Help your tomatoes to ripen by removing the leaves from the lower half of the plant. Harvest any ripe fruit immediately so that the plant channels all its energy to the un-ripened fruit. Leave the stalk on the tomato as this helps to store them longer.








You can assist the plant by leaving a ripe banana on the soil surface or next to those which have fallen off the plant. Ethylene gas given off by the banana will accelerate the ripening process.

bananas ripening toms

Broad beans will have finished cropping now. Remove all what is above ground to the compost heap but keep the roots in situ as the nodules which grow on them add nitrogen back in to the soil.

Wasps aren’t everyone’s favourite and can be annoying. Feasting on fruit they tend to have a short fuse around this time of year. However, they are a key contributor in keeping the caterpillar population in check. So next year if you come across a nest and it’s not inconveniencing anyone, keep away and leave it alone.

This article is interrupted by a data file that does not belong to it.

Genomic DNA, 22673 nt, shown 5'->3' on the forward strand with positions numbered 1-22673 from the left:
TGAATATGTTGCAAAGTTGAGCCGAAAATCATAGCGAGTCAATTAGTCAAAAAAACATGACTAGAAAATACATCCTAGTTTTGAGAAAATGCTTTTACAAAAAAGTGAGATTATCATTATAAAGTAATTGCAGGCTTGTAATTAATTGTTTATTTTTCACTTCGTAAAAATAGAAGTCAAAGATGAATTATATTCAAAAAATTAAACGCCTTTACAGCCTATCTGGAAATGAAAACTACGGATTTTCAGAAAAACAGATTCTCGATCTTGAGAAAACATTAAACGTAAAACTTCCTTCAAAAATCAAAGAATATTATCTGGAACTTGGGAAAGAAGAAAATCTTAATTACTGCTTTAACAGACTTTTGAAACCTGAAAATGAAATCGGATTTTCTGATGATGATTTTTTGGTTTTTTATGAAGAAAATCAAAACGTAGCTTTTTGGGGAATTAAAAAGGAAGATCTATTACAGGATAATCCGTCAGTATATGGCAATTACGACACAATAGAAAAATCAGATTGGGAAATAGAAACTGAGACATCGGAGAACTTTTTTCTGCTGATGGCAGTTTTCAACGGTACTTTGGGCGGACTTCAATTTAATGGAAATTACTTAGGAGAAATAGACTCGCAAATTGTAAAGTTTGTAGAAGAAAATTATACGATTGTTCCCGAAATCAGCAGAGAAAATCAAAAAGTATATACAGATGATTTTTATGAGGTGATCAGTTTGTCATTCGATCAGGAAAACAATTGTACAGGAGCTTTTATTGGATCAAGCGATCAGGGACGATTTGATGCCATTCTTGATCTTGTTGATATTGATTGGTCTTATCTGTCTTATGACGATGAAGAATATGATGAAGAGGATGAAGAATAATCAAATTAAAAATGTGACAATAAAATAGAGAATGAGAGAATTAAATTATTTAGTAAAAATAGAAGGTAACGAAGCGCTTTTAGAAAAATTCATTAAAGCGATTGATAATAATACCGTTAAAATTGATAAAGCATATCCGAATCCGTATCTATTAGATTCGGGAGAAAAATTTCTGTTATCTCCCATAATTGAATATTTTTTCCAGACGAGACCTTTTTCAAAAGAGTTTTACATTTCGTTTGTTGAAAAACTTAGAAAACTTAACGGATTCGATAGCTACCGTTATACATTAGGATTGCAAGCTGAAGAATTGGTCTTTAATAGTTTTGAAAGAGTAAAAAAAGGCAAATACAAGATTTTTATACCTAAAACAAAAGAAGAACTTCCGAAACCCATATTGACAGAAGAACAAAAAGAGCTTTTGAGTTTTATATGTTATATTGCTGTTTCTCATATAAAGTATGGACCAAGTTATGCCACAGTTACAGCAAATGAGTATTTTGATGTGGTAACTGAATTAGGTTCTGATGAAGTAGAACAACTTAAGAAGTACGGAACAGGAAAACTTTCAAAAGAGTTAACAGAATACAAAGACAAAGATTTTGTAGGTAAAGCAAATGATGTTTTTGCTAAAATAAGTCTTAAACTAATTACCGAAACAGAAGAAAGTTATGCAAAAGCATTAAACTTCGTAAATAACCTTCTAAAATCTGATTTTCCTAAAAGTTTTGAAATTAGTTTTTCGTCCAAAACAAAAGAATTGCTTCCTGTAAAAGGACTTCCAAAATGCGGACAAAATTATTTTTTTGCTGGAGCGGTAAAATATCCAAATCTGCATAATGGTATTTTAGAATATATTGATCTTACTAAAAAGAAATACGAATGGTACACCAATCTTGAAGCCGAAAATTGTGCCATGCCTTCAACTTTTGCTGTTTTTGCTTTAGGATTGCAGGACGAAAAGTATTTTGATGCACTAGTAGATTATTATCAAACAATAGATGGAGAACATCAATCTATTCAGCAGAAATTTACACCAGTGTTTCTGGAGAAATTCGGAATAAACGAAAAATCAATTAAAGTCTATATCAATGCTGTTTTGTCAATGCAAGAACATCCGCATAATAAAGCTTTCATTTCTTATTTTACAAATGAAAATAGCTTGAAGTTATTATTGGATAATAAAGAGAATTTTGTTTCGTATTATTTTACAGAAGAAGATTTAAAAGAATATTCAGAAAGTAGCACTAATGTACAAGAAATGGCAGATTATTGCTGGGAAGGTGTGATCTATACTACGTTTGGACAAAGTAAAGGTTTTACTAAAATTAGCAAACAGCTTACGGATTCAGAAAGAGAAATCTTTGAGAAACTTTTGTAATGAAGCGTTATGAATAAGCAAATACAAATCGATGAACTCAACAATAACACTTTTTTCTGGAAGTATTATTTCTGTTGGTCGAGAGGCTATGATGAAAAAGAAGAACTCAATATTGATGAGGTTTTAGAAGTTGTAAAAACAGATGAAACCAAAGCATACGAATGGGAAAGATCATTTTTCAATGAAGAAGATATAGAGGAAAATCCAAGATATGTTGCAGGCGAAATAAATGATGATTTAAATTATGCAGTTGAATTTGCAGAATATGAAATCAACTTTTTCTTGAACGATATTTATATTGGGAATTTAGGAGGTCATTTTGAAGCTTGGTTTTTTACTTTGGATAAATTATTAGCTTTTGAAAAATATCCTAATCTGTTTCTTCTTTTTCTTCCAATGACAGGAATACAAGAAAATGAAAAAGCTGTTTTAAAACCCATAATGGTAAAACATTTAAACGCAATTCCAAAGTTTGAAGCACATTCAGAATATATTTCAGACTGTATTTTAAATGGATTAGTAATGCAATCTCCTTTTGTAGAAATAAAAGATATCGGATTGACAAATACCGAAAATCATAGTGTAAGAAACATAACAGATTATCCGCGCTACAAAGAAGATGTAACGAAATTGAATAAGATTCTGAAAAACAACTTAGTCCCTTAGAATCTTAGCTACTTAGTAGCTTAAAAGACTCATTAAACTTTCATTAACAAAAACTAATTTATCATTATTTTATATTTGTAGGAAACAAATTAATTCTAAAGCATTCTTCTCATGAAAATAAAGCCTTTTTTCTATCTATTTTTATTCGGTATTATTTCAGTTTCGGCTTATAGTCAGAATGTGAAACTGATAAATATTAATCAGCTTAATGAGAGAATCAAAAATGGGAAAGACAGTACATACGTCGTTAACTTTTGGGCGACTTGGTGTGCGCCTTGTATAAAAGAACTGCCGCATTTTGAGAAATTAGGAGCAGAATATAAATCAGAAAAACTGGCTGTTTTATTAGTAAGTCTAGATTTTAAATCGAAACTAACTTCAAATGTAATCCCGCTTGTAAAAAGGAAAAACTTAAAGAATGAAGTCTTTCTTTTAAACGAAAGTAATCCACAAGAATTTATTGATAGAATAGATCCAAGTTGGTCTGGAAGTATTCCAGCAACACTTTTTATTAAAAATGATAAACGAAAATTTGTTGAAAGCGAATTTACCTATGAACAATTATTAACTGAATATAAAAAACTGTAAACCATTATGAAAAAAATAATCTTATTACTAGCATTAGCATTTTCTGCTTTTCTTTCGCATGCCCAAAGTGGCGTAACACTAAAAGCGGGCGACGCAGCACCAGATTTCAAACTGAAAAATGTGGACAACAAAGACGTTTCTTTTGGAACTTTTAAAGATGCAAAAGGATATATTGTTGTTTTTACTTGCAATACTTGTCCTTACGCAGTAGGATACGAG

Strawberry beds need replacing every three years if you wish to maintain a healthy, disease free bed. Re-stocking doesn’t have to be a costly exercise as new plants can be propagated by pegging the tips of the runners into a pot of fresh compost. Once rooted, cut from the mother plant and care for until planting out in spring.

strawberry plants

For beds in their first and second year of growth now is the time to cut off anything over 4cm above ground level. This means leafs and runners. These should be burnt along with any straw mulch to destroy any fungal spores. Any aphids left lurking will hopefully succumb to frosts.

Main crop potatoes will be ready for harvesting now. Make life easy for yourself by cutting the stems and leaves off (hulms) to within 15 cm of the ground. With the hulms out of the way the task of lifting the tubers will be made a lot easier. I prefer to wait for a dry day before starting to fork through the soil.  Start away from the plant than you would expect the potatoes to be. The reason for this is that it reduces the chances of stabbing them.

Happy growing,